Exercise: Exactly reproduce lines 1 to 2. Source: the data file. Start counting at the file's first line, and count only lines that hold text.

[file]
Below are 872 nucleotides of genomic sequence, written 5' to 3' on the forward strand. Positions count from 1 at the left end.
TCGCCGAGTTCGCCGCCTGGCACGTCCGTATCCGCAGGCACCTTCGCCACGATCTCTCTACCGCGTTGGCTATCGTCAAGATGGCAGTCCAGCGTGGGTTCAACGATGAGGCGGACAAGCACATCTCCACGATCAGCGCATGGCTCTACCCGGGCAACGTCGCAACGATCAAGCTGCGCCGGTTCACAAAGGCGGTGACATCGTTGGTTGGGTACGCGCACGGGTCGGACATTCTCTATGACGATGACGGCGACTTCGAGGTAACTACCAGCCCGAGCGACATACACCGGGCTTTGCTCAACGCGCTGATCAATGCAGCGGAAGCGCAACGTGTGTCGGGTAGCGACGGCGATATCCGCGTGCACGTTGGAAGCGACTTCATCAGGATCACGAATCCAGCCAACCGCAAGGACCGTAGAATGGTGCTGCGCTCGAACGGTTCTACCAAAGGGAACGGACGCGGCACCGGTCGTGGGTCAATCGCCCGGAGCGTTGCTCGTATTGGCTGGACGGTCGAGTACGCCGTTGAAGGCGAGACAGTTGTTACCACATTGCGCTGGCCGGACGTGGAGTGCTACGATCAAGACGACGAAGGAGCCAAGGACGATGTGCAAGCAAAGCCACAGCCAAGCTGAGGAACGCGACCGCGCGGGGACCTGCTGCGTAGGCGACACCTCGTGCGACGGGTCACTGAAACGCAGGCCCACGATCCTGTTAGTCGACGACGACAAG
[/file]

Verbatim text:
Below are 872 nucleotides of genomic sequence, written 5' to 3' on the forward strand. Positions count from 1 at the left end.
TCGCCGAGTTCGCCGCCTGGCACGTCCGTATCCGCAGGCACCTTCGCCACGATCTCTCTACCGCGTTGGCTATCGTCAAGATGGCAGTCCAGCGTGGGTTCAACGATGAGGCGGACAAGCACATCTCCACGATCAGCGCATGGCTCTACCCGGGCAACGTCGCAACGATCAAGCTGCGCCGGTTCACAAAGGCGGTGACATCGTTGGTTGGGTACGCGCACGGGTCGGACATTCTCTATGACGATGACGGCGACTTCGAGGTAACTACCAGCCCGAGCGACATACACCGGGCTTTGCTCAACGCGCTGATCAATGCAGCGGAAGCGCAACGTGTGTCGGGTAGCGACGGCGATATCCGCGTGCACGTTGGAAGCGACTTCATCAGGATCACGAATCCAGCCAACCGCAAGGACCGTAGAATGGTGCTGCGCTCGAACGGTTCTACCAAAGGGAACGGACGCGGCACCGGTCGTGGGTCAATCGCCCGGAGCGTTGCTCGTATTGGCTGGACGGTCGAGTACGCCGTTGAAGGCGAGACAGTTGTTACCACATTGCGCTGGCCGGACGTGGAGTGCTACGATCAAGACGACGAAGGAGCCAAGGACGATGTGCAAGCAAAGCCACAGCCAAGCTGAGGAACGCGACCGCGCGGGGACCTGCTGCGTAGGCGACACCTCGTGCGACGGGTCACTGAAACGCAGGCCCACGATCCTGTTAGTCGACGACGACAAG